It is true many evangelicals do not trace their heritage to Calvin directly but they are related to the Reformation in general as Protestants. I sometimes wonder what some Protestants believe are the necessary elements to a worship service. Indeed, are there any at all? For Calvin it was the preaching of the word and the proper distribution of the sacraments. Catholics have established guidelines in order for a Mass to be valid or invalid. (This is an interesting feature about Catholic liturgy. It is common to hear a Protestant say they were not being “fed” by a service/pastor/sermon but I’ve never heard one say their service wasn’t valid. The difference lies in the sacramental nature of the Catholic Church. Can Protestants learn something from this? Could it be said of a Protestant service that it is “proper” or “improper”?) I’ve been to numerous Protestant services where the sermon was omitted to allow for more singing or for prayer or for a special event. I’ve never been to a Protestant service where singing was omitted so maybe that’s the essential feature for some—there must be sung praise. The omission of the sermon is an intriguing phenomenon given the importance Protestants place on the Bible in general and preaching in particular. I’ve not seen the sermon omitted from a church that observes a liturgy. (Those churches include Presbyterian, Christian Reformed Church, Lutheran and Catholic.) Granted, it may happen but I’ve not seen it. Most of my experience has been with Baptist, Independent, Nondenominational, CRC, Evangelical Free, Charismatic, and Catholic churches.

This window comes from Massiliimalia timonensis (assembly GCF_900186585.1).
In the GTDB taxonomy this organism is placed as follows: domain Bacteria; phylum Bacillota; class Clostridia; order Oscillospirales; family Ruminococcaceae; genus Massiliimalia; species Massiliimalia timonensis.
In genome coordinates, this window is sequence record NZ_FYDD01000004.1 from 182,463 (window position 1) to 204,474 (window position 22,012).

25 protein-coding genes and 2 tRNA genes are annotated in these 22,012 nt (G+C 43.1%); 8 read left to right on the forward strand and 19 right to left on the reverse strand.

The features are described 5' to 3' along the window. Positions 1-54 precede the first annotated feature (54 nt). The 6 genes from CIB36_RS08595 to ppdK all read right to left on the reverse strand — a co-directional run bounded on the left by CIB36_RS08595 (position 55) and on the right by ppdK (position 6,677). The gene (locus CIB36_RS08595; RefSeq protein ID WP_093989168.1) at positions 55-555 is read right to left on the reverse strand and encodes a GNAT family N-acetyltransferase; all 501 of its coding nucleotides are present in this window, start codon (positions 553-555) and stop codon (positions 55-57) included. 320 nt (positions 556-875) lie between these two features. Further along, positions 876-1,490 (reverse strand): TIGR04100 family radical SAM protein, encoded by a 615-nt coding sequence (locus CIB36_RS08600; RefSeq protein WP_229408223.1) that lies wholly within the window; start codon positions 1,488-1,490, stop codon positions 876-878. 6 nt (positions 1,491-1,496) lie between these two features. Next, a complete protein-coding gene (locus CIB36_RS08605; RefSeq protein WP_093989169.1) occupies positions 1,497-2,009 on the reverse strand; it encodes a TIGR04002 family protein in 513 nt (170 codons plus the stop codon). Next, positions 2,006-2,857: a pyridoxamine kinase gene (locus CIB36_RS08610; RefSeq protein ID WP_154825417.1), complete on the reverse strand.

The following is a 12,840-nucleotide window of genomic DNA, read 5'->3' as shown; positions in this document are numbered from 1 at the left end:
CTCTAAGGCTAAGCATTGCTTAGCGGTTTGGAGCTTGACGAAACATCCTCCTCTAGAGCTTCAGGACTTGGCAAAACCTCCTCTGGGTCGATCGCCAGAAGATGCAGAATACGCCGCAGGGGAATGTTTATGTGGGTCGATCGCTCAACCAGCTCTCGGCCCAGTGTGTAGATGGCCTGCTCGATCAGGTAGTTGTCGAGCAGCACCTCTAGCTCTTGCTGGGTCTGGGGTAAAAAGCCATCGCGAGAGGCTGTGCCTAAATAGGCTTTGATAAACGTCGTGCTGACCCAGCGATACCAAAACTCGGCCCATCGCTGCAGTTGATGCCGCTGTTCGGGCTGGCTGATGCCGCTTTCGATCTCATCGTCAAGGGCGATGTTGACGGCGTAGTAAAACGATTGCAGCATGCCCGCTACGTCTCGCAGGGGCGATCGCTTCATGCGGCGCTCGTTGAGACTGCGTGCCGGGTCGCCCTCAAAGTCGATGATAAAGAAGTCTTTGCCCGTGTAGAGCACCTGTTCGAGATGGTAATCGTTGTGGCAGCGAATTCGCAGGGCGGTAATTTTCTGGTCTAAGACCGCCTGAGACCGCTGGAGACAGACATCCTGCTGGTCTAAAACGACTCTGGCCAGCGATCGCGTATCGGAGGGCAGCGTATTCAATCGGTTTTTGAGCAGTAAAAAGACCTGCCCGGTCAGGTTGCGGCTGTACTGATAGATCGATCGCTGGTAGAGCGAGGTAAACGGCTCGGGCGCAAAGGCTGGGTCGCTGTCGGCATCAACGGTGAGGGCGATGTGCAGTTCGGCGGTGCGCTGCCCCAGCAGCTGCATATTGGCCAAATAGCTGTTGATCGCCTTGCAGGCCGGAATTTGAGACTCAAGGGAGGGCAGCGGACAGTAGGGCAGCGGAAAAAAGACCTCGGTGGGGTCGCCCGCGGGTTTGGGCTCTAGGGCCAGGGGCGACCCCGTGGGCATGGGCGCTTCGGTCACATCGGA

This post is not intended to be a critique of any denomination. It is rather to stimulate thought on what constitutes the essential features of an evangelical church service. Are there any? Is it right to expect any?

But more important is the drift we’ve seen from the thought of someone like Calvin to what we see today. I think Calvin would be horrified at the sentiment expressed by “I love Jesus but hate the church.” What do you think?


Don’t Miss “The January Series” 2015 at Calvin College

Every year Calvin College hosts “The January Series.” What’s that? Take a look: